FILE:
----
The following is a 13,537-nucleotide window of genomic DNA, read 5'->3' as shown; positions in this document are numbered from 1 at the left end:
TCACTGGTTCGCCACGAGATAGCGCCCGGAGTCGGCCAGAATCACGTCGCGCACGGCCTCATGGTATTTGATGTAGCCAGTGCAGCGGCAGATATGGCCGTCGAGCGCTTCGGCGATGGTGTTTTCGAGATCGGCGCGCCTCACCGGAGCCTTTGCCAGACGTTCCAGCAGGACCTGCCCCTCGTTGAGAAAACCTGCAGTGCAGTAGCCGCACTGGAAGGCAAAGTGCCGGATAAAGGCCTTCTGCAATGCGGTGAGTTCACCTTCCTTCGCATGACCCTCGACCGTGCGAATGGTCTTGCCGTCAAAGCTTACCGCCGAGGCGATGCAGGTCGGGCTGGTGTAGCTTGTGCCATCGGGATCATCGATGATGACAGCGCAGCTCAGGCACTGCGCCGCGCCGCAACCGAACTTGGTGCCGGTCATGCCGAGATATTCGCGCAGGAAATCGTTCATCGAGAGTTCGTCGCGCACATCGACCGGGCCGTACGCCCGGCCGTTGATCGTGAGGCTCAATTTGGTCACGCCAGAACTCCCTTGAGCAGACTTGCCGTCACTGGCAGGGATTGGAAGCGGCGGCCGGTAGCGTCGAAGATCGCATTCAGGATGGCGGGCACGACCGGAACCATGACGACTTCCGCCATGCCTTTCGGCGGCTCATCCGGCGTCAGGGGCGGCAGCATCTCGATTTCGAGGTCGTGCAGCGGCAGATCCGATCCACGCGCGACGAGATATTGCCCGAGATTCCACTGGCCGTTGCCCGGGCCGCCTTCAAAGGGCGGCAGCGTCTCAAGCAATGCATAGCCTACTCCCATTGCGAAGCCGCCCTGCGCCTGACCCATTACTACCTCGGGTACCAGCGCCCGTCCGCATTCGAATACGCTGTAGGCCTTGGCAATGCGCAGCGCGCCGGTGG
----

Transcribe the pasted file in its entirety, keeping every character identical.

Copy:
The following is a 13,537-nucleotide window of genomic DNA, read 5'->3' as shown; positions in this document are numbered from 1 at the left end:
TCACTGGTTCGCCACGAGATAGCGCCCGGAGTCGGCCAGAATCACGTCGCGCACGGCCTCATGGTATTTGATGTAGCCAGTGCAGCGGCAGATATGGCCGTCGAGCGCTTCGGCGATGGTGTTTTCGAGATCGGCGCGCCTCACCGGAGCCTTTGCCAGACGTTCCAGCAGGACCTGCCCCTCGTTGAGAAAACCTGCAGTGCAGTAGCCGCACTGGAAGGCAAAGTGCCGGATAAAGGCCTTCTGCAATGCGGTGAGTTCACCTTCCTTCGCATGACCCTCGACCGTGCGAATGGTCTTGCCGTCAAAGCTTACCGCCGAGGCGATGCAGGTCGGGCTGGTGTAGCTTGTGCCATCGGGATCATCGATGATGACAGCGCAGCTCAGGCACTGCGCCGCGCCGCAACCGAACTTGGTGCCGGTCATGCCGAGATATTCGCGCAGGAAATCGTTCATCGAGAGTTCGTCGCGCACATCGACCGGGCCGTACGCCCGGCCGTTGATCGTGAGGCTCAATTTGGTCACGCCAGAACTCCCTTGAGCAGACTTGCCGTCACTGGCAGGGATTGGAAGCGGCGGCCGGTAGCGTCGAAGATCGCATTCAGGATGGCGGGCACGACCGGAACCATGACGACTTCCGCCATGCCTTTCGGCGGCTCATCCGGCGTCAGGGGCGGCAGCATCTCGATTTCGAGGTCGTGCAGCGGCAGATCCGATCCACGCGCGACGAGATATTGCCCGAGATTCCACTGGCCGTTGCCCGGGCCGCCTTCAAAGGGCGGCAGCGTCTCAAGCAATGCATAGCCTACTCCCATTGCGAAGCCGCCCTGCGCCTGACCCATTACTACCTCGGGTACCAGCGCCCGTCCGCATTCGAATACGCTGTAGGCCTTGGCAATGCGCAGCGCGCCGGTGG